Headscratchers for Monty Python and the Holy Grail. New entries on the bottom.
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- This strip gave me a gripe with the misuse of this.
- And that's one of the few areas where I disagree with that comic. Sure, if people are obnoxious, that's annoying, but just because the humor quality of the movie has changed over time for many is no reason to begrudge them that humor.
- Not for nothing, the alt-text kinda seemed like something Holden Caulfield would say.
- Why does Bedevere's voice suddenly become higher-pitched after their first encounter with the French Knights? And why does Tim the Enchanter's accent become much thicker between the two scenes that he appears in?
- because they thought they could get away with it.
- This is a Python film and you're bothered by accents?
- Perhaps, as Tim gets closer to the rabbit, he gets more nervous, and because of this his accent gets thicker.
- It's always bugged me that Galahad gets yelled at for suggesting that the author of the "Castle Aaaaaagghh" carving was dictating. It's much more sensible than what everyone else was saying.
- Maybe that was the joke?
- He was Completely Missing the Point, which is how stupid Arthur found the whole thing; none of them were as interested in such details as he.
- Why do people sometimes call this movie Monty Python and the Search for the Holy Grail (search/quest/whatever)? That's not its freaking name!!
- Linkara calls it Monty Python and the Quest for the Holy Grail in his end credits for some reason, but that bugs me too. I think it's because you can then shorten it to Quest for the Holy Grail the same way you might Life of Brian or Meaning of Life. For some reason, just calling it Holy Grail seems weird.
- Technically those were "Monty Python's Life of Brian" and "Monty Python's Meaning of Life," so following that convention this movie would be "And the Holy Grail."
- I sometimes call it "Monty Grail".
- The Pc game based on the film is called Monty Python & the Quest for the Holy Grail, so maybe that's where it came from.
- If itnote helps, me and my friends do call it Holy Grail.
- They're just misremembering what it's called. It's by Monty Python, the characters are on a quest, it's for the Holy Grail, so they just forget that the movie doesn't actually have the word "Quest" in the title. It happens.
- Why do they call it the Black Beast of Arrrggghhh when it's clearly green?
- Perhaps they mean "black" more in the sense of "evil" than the color.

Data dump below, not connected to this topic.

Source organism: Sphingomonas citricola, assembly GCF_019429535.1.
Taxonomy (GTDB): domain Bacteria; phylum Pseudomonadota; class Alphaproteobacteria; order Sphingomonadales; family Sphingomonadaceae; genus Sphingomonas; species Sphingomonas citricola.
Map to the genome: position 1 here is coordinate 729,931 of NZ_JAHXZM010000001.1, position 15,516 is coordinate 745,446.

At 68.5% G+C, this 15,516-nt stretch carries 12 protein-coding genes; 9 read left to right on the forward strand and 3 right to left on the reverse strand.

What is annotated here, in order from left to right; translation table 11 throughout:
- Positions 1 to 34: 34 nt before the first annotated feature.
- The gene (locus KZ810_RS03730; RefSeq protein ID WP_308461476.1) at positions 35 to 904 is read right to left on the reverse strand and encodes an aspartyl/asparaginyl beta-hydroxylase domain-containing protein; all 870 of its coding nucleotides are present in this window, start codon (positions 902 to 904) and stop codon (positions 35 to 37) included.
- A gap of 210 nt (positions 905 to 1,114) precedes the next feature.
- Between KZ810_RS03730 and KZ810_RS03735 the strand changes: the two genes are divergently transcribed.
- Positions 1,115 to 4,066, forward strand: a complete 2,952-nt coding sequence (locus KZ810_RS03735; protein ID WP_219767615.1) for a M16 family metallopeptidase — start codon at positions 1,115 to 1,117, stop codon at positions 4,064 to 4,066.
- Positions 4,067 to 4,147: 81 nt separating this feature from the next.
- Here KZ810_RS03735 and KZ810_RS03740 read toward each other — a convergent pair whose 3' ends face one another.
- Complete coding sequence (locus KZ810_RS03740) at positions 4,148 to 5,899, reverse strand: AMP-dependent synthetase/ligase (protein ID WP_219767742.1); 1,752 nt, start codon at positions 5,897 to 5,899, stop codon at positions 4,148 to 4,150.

- They're in a cave without a lot of light, so they probably wouldn't see more than its eyes from their point of view.
- "It's black!" "No, it's green!" "No, it's AAAAAAARRRRRRGH!"
- Good PR. Would you want to go by "the green beast"?
- The animator realized his mistake after having already drawn most of the sequence. The shock and embarrassment caused him to have a heart attack.
Tim versus the Rabbit
- Why didn't Tim The Enchanter just point at the original Killer Rabbit and blast it to crispy smithereens?
- Judging by the way he was laughing I'd guess he enjoys watching clueless knights get slaughtered.
- Well, it did take a Holy Hand Grenade to take it out. Perhaps it's a demonic rabbit that can only be killed by holy artifacts, hence, Tim couldn't do a thing to it.
- He's being a wuss. He'd rather not even be around the thing. It's irrational fear.
- Hardly irrational. Look at the bones!
- In fact the Rabbit was Tim's pet, he'd raised it to be able to take on a group of knights like this, to make it a test for their worthiness. As they'd been prepared enough to bring the Holy Hand Grenade, they passed his test.
- Here are 2 other reasons:
- 1. He ran out of pyrotechnics.
- 2. He knew that the rabbit would simply dodge the fireball and bite his head off.
- Rule Of Funny. That's all.
- Or he just doesn't care. He doesn't need to get past it, everyone else does, so why should he bother? It's not like they reward him for the information.
- We only ever see Tim conjure up explosions from a distance, or as an accompaniment to his apparating. He may be really bad at aiming his power at things as small and mobile as a rabbit, as opposed to immobile rocky peaks.
The Scales and the Witch
- Why did the scales have to be unbalanced? One falls down and other goes up when they're free and empty, which means the witch doesn't weigh as much as a duck. When I noticed this, it ruined the magnificent scene of the witch trial.
- Because the whole point of that scene is it's all bullshit? How did you miss that?